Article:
As part of Syslab's activities on promoting use of geospatial technologies in environmental and societal management, SMARG conducts at CEU open lectures by practitioners of geospatial practitioners and experts and offers their live broadcast and records online.
Space Technologies and Sustainable Development Goals
by Lorant Czaran (United Nations Office for Outer Space Affairs), October 24th 2015
This broadcast covers the Office's activities and mandates, assesses how many of the recently adopted Sustainable Development Goals (SDGs) are dependent on space technologies, and discusses how UNOOSA supports states, NGOs, and other organizations in capacity building and providing access to space-based data and other technologies.
A Journey to the Map of the Future
by Ed Parsons (Google), March 9th 2017
In the last decade the use of mapping has exploded to the extent that maps are now part of our daily lives and have become almost invisible in their ubiquity. Ed Parsons is exploring how this development occurred, and will illustrate how place is still important in technological development by taking a virtual industrial archaeology tour of SIlicon Valley. Finally he poses the question will the map of the 21st-century be even be a map?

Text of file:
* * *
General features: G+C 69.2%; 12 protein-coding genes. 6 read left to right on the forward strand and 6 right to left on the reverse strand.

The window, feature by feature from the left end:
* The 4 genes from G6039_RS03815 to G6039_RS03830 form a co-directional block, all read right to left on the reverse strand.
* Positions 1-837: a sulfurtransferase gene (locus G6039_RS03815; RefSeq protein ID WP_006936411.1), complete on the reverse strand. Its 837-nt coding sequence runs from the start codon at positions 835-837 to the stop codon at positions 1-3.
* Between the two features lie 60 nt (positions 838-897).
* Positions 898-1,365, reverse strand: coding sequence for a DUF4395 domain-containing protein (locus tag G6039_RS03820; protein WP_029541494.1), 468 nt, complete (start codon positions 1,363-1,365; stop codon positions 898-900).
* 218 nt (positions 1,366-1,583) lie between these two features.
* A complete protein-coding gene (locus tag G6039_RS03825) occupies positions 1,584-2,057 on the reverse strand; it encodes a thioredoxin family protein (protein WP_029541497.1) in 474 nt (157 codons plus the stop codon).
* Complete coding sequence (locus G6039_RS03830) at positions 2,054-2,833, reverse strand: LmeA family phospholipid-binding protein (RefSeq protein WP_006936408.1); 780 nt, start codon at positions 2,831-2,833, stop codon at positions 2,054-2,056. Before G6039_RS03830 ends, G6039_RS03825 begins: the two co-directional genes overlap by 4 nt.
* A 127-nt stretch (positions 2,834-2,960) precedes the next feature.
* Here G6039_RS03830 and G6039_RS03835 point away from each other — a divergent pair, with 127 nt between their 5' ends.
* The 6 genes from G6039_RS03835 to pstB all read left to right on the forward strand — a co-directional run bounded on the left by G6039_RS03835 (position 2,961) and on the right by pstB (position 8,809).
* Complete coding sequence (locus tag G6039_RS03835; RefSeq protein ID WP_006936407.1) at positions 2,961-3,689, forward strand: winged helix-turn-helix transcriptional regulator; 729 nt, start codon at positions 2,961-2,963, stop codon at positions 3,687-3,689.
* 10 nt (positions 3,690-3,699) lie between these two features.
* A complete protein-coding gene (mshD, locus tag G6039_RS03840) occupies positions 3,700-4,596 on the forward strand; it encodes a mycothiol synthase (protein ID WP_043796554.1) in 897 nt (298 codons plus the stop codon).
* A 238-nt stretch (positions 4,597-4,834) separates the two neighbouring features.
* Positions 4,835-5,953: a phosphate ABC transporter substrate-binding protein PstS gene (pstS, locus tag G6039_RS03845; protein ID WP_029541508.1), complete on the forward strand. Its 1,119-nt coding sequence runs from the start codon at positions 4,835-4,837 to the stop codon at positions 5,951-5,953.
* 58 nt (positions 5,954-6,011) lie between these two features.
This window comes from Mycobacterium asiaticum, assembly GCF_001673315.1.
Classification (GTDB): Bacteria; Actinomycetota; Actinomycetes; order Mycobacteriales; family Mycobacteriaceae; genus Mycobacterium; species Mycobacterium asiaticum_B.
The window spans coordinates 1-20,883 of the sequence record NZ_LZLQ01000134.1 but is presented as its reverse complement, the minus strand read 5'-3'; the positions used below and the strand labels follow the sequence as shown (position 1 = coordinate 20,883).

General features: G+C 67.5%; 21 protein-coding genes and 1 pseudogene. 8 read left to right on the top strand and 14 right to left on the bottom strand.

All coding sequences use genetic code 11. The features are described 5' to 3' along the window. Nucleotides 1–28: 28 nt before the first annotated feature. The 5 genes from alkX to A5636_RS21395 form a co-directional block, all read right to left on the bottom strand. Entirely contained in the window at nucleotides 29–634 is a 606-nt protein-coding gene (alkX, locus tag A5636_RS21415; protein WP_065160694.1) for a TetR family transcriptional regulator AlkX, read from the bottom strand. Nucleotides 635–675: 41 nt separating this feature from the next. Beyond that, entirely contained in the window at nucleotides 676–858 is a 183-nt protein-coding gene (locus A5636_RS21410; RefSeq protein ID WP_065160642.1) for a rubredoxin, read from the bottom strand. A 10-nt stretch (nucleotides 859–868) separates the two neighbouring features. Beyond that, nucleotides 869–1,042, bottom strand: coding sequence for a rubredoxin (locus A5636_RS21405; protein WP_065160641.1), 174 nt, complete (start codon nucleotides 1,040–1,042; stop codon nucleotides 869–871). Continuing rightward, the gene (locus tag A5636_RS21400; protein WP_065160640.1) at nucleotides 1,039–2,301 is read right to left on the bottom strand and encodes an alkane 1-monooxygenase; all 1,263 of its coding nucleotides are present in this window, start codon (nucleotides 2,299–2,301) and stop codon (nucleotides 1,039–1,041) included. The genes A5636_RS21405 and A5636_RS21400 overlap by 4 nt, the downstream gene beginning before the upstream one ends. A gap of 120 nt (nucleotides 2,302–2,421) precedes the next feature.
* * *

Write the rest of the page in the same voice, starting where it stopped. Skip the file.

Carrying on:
Drone Support in Disaster Response
by Kinga Perge (MAGOR NGO Association for Disaster Response), March 3rd 2017
MAGOR NGO Association for Disaster Response represents professional volunteers supporting disaster management activities. Besides preparedness activities, the organization also involved in disaster response with its Drone squad following international UN and EU standards.
Building Disaster Resilience by Harnessing the Data Revolution
by Dr. Douglas Cripe (GEO Secretariat), February 17th 2017
The Group on Earth Observations (GEO), a global partnership of governments and organizations, envisions a future wherein decisions and actions for the benefits of human kind are informed by coordinated, comprehensive and sustained Earth Observations. In the domain of disaster risk management, GEO advocates the value of Earth observations, engages communities and delivers data and information in support of Disaster Resilience by increasing capacity to prepare, forecast, mitigate, manage and recover from disasters; in order to achieve a substantial reduction of risk and losses of life and property through an understanding of disaster risk brought by maintaining and strengthening in-situ and remotely-sensed Earth and climate observations while enhancing the access to, and the sharing and use of, data and information obtained through such observations.